Fighting Back: How Ukraine Upgraded Its T-64BM Bulat Tanks to Stop Russia

David Axe

Key point: Kyiv found a way to give its aging tanks much better armor.

With the war in eastern Ukraine dragging into its sixth year, the government in Kiev is buying upgraded models of a Cold War tank in an effort to outmatch Russia-backed rebels.

The Ukrainian army has acquired around 150 “T-64 2017s” since 2018, Radio Free Europe reported.

The T-64 is unique among Soviet-style tanks. A departure and major advancement compared to existing tanks when it first appeared in the early 1960s, the T-64 actually is more Ukrainian than it is Russian. The Lviv Tank Plant factory that builds the T-64 is in Ukraine. And today the Ukrainian army is the major user of the type.

Another major user is the rebel army in eastern Ukraine.

The T-64 introduced a number of advancements, including a new diesel engine. It also replaces the human loader with an automatic device for ramming shells into the breech, reducing the overall crew to just three people and saving weight. The T-64 was the first Soviet tanks with the now-standard 125-millimeter smooth-bore cannon, which in upgraded T-64Bs can fire a guided missile through its tube.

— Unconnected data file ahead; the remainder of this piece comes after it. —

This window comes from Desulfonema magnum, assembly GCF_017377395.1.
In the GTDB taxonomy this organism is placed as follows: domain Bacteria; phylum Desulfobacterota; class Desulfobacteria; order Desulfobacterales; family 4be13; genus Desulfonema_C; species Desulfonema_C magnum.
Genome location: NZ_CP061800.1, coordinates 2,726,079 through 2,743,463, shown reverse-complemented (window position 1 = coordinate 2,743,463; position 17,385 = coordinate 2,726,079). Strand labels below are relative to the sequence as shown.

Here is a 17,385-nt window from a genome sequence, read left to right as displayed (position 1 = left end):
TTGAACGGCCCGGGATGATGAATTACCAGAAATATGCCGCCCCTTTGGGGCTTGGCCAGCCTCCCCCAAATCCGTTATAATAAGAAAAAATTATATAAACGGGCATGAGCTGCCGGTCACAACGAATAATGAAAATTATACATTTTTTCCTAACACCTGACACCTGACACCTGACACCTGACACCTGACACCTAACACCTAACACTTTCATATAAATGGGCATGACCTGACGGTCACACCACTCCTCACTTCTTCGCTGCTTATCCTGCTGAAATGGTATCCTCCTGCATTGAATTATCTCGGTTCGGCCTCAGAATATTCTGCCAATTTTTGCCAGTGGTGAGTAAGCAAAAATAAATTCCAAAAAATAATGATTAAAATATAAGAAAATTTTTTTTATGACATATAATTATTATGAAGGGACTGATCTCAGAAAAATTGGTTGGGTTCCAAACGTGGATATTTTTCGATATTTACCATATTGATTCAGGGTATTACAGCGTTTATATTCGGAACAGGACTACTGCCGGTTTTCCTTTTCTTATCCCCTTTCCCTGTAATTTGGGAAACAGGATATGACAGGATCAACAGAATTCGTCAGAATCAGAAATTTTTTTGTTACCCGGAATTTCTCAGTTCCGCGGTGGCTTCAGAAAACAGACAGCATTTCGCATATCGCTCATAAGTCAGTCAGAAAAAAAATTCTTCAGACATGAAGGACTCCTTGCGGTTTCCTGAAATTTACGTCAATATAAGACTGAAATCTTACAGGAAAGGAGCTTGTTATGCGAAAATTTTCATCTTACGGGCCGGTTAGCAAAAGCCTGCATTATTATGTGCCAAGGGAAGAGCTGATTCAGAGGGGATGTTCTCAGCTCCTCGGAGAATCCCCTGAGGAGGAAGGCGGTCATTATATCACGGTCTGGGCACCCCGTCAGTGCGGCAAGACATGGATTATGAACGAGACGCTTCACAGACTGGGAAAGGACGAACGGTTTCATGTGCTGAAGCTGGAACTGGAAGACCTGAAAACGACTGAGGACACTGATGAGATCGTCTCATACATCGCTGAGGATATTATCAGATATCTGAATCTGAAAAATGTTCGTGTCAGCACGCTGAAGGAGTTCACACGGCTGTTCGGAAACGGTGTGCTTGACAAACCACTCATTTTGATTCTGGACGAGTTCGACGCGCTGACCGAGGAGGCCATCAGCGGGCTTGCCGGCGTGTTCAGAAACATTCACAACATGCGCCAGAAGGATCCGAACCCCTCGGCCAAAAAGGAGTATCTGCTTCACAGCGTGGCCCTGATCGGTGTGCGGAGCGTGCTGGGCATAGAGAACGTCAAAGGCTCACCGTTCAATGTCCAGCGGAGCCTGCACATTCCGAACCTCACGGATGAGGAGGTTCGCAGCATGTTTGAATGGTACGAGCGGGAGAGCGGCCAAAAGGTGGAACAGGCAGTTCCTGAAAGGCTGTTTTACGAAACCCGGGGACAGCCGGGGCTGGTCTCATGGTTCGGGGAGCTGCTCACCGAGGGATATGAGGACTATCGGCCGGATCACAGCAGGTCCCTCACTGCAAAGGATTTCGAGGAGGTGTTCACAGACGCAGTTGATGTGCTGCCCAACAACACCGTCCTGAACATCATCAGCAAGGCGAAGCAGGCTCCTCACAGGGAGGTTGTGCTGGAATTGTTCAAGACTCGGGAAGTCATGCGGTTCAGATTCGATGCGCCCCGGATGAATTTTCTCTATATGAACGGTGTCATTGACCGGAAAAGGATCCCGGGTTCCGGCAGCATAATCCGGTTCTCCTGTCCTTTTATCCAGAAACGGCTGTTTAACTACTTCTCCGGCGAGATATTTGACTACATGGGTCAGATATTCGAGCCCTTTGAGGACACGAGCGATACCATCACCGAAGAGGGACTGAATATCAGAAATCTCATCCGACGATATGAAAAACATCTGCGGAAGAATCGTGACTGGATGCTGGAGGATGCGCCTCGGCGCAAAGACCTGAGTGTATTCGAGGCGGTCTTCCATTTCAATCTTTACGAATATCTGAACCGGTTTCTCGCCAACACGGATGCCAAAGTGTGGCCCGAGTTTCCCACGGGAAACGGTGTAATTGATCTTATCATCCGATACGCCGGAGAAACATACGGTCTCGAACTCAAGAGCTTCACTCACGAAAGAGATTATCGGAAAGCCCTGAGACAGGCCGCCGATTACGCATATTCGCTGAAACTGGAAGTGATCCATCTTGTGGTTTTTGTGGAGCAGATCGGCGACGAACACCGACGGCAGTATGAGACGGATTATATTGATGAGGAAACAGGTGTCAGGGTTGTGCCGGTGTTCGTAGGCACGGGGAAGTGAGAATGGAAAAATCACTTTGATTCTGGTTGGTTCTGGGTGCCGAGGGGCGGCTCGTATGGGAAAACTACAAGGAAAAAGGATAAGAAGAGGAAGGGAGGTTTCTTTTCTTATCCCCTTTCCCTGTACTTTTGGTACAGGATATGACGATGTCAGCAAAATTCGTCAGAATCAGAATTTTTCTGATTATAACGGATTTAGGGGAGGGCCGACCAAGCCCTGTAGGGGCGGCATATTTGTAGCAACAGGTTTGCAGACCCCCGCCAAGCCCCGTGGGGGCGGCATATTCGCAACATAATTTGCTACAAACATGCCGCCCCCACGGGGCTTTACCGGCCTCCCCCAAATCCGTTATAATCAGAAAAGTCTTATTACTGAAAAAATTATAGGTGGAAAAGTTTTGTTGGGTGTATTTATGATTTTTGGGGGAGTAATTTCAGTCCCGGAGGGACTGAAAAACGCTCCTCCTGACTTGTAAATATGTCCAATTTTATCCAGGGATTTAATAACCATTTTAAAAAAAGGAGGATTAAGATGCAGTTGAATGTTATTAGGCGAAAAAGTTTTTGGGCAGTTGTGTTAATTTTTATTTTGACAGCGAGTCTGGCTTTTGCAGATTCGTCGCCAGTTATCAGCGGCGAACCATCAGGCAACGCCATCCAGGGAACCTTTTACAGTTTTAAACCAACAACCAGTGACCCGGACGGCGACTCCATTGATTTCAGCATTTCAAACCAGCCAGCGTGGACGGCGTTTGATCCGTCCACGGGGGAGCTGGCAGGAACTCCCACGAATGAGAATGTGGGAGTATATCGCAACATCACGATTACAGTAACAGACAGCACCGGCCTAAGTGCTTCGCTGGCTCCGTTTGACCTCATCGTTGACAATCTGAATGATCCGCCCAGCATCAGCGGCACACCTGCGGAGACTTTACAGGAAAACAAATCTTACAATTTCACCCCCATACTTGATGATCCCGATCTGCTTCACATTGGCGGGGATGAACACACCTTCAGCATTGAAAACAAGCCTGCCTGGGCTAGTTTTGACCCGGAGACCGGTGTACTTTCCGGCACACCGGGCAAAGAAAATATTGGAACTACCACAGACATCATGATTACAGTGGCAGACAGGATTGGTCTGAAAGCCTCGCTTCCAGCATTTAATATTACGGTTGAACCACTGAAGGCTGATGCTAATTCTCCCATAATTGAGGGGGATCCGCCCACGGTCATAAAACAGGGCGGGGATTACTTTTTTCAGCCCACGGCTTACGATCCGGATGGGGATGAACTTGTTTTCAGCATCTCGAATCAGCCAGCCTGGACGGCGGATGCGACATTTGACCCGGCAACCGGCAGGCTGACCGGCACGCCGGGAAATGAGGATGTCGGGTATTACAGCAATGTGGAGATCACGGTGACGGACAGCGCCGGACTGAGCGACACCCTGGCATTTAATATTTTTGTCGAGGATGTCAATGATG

The Soviets never exported the T-64, preferring to sell cheaper, simpler T-55s, T-62s and T-72s. Throughout the later decades of the Cold War, thousands of T-64s equipped Soviet armies, primed to wage apocalyptic tank war with American M-1s, German Leopards and British Challengers.

The T-64 was more than adequate to the task. “This particular tank was provided with certain capabilities that were more advanced than NATO tanks that would not appear for an additional 15 or 16 years,” U.S. Army major James Warford concluded in a 1992 thesis.

When the Soviet Union broke up, Ukraine inherited hundreds of T-64s … and the factory that built the tanks. The rebuilt T-64BM Bulat introduced new armor and a so-called “active defense” system than shoots projectiles in order to intercept incoming rockets. The current T-64 2017 adds modern thermal imagers, secure digital communications and satellite navigation.

When eastern separatists—armed, supplied and reinforced by Russian agents—rose up in April 2014, demanding to split away from Kiev and join Moscow, Ukraine sent T-64s into combat.

Read the original article.